Rapid Pro VIRT

In need of ever-improving systems to find, fix, and target enemies, the Marines adopted a rapid prototyping approach with five key elements:

  1. an architecture for composing capabilities;
  2. a set of evolving components;
  3. an environment for testing and employing candidate systems;
  4. a fitness function to assess candidate performance and guide feedback; and
  5. a feedback function that directs investment into successful components and promising candidates.

The fitness function must shape successive systems to utilize high-value data and reduce low-productivity activities that involve low-value bits.

These problems fall within the scope of VIRT (Valued Information at the Right Time) research. VIRT provides a framework and methodology for focusing on events that significantly affect mission performance. VIRT mechanisms filter out trivia and alert personnel to significant factors, thereby assuring that valuable information reaches decision-makers who still have the time and resources to act. VIRT is a key aspect of the fitness function that will make the evolutionary approach converge on superior systems. This project aims to help Marine Corps Systems Command (MARCORSYSCOM) Intelligence Systems implement these key objectives and attain a best-of-breed solution to an elusive intelligence problem. Although originally planned for 3 years, the project was unexpectedly redirected after just one year to focus on a single sensor deemed very high priority by the USMC. This page now describes the planned 3-year effort and the significant results accomplished in just 12 months.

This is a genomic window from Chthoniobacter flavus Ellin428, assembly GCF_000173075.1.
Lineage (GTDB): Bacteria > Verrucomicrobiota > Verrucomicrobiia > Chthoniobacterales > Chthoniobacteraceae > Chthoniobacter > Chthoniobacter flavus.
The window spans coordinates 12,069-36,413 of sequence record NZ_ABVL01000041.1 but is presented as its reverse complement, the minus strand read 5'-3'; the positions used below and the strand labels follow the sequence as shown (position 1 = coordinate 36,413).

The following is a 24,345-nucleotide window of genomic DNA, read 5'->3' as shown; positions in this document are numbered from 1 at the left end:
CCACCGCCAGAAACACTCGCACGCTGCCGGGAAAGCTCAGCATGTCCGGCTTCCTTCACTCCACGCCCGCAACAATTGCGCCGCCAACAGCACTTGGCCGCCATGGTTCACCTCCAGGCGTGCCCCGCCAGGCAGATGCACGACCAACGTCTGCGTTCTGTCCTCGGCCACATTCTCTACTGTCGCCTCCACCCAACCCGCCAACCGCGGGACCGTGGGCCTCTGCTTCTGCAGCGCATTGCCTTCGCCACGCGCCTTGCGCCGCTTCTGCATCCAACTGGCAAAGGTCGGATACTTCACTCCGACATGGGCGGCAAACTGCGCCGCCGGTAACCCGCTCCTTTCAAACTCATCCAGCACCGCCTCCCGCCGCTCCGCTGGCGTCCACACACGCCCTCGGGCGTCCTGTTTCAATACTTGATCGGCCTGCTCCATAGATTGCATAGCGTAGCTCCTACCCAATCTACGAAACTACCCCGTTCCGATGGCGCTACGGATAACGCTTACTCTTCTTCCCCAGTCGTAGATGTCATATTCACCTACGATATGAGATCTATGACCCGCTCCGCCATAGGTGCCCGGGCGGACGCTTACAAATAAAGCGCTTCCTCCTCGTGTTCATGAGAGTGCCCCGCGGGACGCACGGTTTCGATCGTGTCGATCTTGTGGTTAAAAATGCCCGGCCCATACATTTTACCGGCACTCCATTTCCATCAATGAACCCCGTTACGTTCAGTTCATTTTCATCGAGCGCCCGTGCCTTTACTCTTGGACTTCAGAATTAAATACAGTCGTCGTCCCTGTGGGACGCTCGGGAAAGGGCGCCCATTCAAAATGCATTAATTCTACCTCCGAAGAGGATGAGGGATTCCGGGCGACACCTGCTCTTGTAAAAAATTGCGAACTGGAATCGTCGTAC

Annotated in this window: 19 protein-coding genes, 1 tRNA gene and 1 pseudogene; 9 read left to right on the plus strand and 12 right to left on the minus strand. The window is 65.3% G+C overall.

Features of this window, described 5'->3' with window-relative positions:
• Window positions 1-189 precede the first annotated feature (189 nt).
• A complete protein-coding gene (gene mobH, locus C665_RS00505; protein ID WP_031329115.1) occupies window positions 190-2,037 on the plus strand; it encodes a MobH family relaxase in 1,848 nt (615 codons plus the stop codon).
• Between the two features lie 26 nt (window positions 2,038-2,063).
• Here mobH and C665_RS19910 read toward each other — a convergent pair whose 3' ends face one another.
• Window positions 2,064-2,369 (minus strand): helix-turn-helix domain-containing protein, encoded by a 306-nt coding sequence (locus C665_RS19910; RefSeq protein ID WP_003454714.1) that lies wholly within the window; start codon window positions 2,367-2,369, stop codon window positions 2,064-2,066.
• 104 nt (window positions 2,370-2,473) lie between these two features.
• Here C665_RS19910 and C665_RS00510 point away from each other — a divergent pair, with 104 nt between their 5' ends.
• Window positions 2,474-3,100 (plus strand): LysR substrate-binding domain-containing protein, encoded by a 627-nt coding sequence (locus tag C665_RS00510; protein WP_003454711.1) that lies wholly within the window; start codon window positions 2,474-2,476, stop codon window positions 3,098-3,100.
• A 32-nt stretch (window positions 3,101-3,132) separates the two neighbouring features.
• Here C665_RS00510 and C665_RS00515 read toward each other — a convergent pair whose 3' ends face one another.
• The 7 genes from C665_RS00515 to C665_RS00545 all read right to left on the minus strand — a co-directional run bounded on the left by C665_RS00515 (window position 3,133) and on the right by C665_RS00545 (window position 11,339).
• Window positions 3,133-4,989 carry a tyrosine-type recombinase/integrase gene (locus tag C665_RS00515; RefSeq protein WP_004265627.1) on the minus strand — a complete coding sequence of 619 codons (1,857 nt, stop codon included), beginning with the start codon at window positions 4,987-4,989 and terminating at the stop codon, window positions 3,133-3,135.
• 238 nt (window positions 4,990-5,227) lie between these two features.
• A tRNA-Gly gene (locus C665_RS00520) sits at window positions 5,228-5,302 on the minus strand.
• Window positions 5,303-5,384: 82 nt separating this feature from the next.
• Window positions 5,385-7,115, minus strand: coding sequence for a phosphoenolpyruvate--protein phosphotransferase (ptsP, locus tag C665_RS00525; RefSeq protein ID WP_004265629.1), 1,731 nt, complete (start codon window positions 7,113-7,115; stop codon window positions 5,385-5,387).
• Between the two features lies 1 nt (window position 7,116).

The first paper below presents the product line architecture for Persistent ISR. The second paper presents an innovative way to get the maximum bang for the buck from PISR resources by configuring them to deliver the highest valued information products.

Read more about Rapid Pro VIRT here:

A Product Line Approach to Persistent Intelligence, Surveillance and Reconnaissance (PISR), Overview of 2010 Results (February 2011)

Valuing Persistent ISR Resources by Tod Levitt et al., (May 2011)

NPS News Article by Amanda Stein (July 2010)

NPS Research Article  (February 2010)

USMC Rapid Prototyping program brief (January 2010).